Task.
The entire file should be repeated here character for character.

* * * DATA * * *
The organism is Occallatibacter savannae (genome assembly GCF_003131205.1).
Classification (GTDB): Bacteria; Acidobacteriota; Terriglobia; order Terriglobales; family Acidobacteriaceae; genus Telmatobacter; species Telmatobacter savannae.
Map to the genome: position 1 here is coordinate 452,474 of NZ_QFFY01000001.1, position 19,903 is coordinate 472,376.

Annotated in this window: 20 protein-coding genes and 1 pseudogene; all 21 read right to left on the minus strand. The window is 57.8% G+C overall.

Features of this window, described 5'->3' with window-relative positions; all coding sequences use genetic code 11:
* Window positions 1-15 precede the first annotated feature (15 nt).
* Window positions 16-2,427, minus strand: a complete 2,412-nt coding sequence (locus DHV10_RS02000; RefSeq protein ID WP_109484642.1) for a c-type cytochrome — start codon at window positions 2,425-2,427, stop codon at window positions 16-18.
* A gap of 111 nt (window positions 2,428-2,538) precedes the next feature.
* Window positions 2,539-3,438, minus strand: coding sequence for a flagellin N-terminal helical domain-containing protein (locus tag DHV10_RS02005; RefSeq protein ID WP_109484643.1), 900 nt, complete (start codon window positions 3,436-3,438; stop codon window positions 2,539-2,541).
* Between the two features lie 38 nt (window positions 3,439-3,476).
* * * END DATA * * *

The organism is Occallatibacter savannae (genome assembly GCF_003131205.1).
Classification (GTDB): Bacteria; Acidobacteriota; Terriglobia; order Terriglobales; family Acidobacteriaceae; genus Telmatobacter; species Telmatobacter savannae.
Map to the genome: position 1 here is coordinate 452,474 of NZ_QFFY01000001.1, position 19,903 is coordinate 472,376.

Annotated in this window: 20 protein-coding genes and 1 pseudogene; all 21 read right to left on the minus strand. The window is 57.8% G+C overall.

Features of this window, described 5'->3' with window-relative positions; all coding sequences use genetic code 11:
* Window positions 1-15 precede the first annotated feature (15 nt).
* Window positions 16-2,427, minus strand: a complete 2,412-nt coding sequence (locus DHV10_RS02000; RefSeq protein ID WP_109484642.1) for a c-type cytochrome — start codon at window positions 2,425-2,427, stop codon at window positions 16-18.
* A gap of 111 nt (window positions 2,428-2,538) precedes the next feature.
* Window positions 2,539-3,438, minus strand: coding sequence for a flagellin N-terminal helical domain-containing protein (locus tag DHV10_RS02005; RefSeq protein ID WP_109484643.1), 900 nt, complete (start codon window positions 3,436-3,438; stop codon window positions 2,539-2,541).
* Between the two features lie 38 nt (window positions 3,439-3,476).